Out of the Box Solutions Blog

The Nigelthorn Malware is a Lot Less Friendly than its Namesake

The Nigelthorn Malware is a Lot Less Friendly than its Namesake

You can never be too careful about what you install on your computers. In this most recent example, Google Chrome users are finding themselves targeted by a new type of malware called Nigelthorn.

Nigelthorn’s Method of Attack
The scam works like this; you encounter a link to a fake YouTube video on social media. If the user clicks on this link, they will be asked to download the Nigelify extension from the Chrome Web Store before viewing the contents of the video. If the user installs this extension, this malware can run rampant on their system.

The Google Chrome Web Store has several measures put in place to keep threats from sneaking onto the store, but Nigelthorn’s code is found on an extension that has passed the Web Store’s tests. In this case, the affected extension, Nigelify, replaces all images on a page with images of Nigel Thornberry, a late 1990s/early 2000s cartoon character who has emerged as a meme in recent years. Essentially, this malware is taking advantage of people’s fondness for nostalgia.

Once Nigelthorn has been installed, it will affect the system in various ways. It can steal your data available through Facebook, but if this isn’t enough, it can also share itself out to any of your contacts via Facebook Messenger or tagging your friends to potentially infect them as well. This aggressive manner of spreading makes it quite effective at collecting a large amount of information, as well as keeping itself out there in the world, still relevant enough to be a concern.

Nigelthorn is also capable of using other malware tools in order to pull off its scam, including methods such as cryptomining and YouTube manipulation to raise money and attack more targets.

How to Prevent Infection in the First Place
Another big pain about the Nigelthorn malware is that it can be quite difficult to get rid of. If you’ve accidentally installed Nigelthorn in your web browser, it will close the extensions panel--an extreme way of keeping you from uninstalling it. The only way to get rid of this malware is to uninstall Chrome entirely, and you’ll also want to change any credentials that may have been stolen by the malware.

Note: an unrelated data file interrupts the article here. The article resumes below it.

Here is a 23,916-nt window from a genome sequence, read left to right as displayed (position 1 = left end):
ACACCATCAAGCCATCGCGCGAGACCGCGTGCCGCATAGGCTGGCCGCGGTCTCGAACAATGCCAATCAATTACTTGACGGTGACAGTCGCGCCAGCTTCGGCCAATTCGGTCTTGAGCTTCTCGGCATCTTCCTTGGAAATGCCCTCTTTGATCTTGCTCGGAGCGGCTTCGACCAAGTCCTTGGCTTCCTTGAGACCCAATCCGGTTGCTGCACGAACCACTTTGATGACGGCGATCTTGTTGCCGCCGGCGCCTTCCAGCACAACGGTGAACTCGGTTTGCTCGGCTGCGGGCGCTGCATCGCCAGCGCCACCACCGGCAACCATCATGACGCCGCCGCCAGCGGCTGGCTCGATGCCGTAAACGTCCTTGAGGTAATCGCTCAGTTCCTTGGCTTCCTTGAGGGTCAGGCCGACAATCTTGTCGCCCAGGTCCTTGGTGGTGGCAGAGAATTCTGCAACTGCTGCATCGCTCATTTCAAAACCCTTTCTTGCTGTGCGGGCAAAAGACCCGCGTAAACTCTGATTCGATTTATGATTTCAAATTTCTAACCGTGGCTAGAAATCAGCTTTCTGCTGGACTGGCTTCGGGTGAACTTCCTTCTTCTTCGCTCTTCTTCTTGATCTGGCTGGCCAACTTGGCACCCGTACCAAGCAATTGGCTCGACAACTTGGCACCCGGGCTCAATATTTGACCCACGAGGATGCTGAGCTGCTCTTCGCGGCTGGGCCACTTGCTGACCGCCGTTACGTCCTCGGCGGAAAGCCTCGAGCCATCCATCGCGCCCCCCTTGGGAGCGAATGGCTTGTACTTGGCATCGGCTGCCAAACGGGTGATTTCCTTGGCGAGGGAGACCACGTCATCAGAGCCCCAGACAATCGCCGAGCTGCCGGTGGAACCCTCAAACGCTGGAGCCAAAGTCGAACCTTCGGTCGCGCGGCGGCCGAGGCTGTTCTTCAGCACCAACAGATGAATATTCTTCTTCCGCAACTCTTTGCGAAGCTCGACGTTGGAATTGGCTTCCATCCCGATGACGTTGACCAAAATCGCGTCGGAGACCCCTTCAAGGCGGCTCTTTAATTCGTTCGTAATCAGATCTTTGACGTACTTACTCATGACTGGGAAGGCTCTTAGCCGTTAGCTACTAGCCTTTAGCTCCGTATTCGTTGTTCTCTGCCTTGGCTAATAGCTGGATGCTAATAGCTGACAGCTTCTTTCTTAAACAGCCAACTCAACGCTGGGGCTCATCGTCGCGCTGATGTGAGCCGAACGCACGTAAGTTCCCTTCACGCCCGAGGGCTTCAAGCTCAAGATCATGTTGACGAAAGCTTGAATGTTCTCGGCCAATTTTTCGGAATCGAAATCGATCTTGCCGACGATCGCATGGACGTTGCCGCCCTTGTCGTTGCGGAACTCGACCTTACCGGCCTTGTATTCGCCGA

As is the case with most threats, the most effective countermeasure is to just not click on the link that downloads the malware in the first place. As long as a user knows not to click on suspicious links, Chrome can be reasonably safe.

For more information on the latest threats to your organization’s security, subscribe to Out of the Box Solutions’s blog and reach out to us at 800-750-4OBS (4627).

What Are the Differences Between Business Intellig...
Businesses Thrive with Dedicated Proactive Mainten...
 

Comments

No comments made yet. Be the first to submit a comment
Already Registered? Login Here
Guest
Monday, October 15 2018

Captcha Image

Mobile? Grab this Article!

Qr Code

Tag Cloud

Tip of the Week Security Best Practices Technology Business Computing Network Security Tech Term Cybersecurity Privacy Smartphones Internet Browser Productivity Android Hardware Communication User Tips Cloud Malware Efficiency Microsoft Passwords Small Business Data Communications Managed IT services Saving Money Ransomware Blockchain Network Hosted Solutions Wi-Fi Email Employer-Employee Relationship Mobile Devices Windows 10 VoIp IT Support Business Management Applications Workplace Tips Users Backup Collaboration Innovation Mobile Device Social Media Google Business Intelligence Compliance Virtualization VPN BDR Data Management Cortana Computers Information Data recovery Internet of Things Business Tech Terms Gmail Save Money Networking Wireless Software Hackers Automation Marketing IT Services Artificial Intelligence Bandwidth Managed IT Service Virtual Assistant Cost Management Outsourced IT Analytics Cloud Computing Wireless Charging Data Backup Patch Management Remote Computing Computer Managed IT Services IT Management Inventory Office Unified Communications Spam Websites Internet Explorer Backup and Disaster Recovery Downloads Touchscreen Spyware Cybercrime Telecommuting Proactive IT Knowledge Sports Office 365 WannaCry Server Management e-waste Tip of the week G Suite Big Data Server Data Protection Content Filtering RAM Edge Virus Safety Threat Phishing Remote Monitoring and Management Settings Hard Drives Comparison Trends Microsoft Office 365 HP Tactics Telephony Storage HIPAA disposal User Tip Bring Your Own Device Printing Data Breach Reporting Mobile Security Microsoft Teams Miscellaneous Antivirus Microsoft Office IT budget SSD Specifications A.I. Access Control Document Management Telecommute Workers Connectivity Voice over IP Dark Web Hard Drive Value Hybrid Cloud Amazon Holiday Physical Security Dongle Sales Paper Medical IT Lead Generation Network Attached Storage Gadgets Operating System Company Culture Staff Analysis Battery Facebook Movies Authentication Paperless Office Smartphone Maintenance Millennials eCommerce Laptop Technology Tips Apps Error Processors Cables Tablet Ink SaaS Password Managing Stress Troubleshooting Managed Service Twitter Conferencing Authorization Digital Data loss Business Technology Router Online Shopping Streaming Media Vulnerability Machine Learning Database Voice over Internet Protocol Plug-In Government PowerPoint Excel GDPR Environment Update Quick Tips Outlook Regulation Disaster Recovery Alert Printers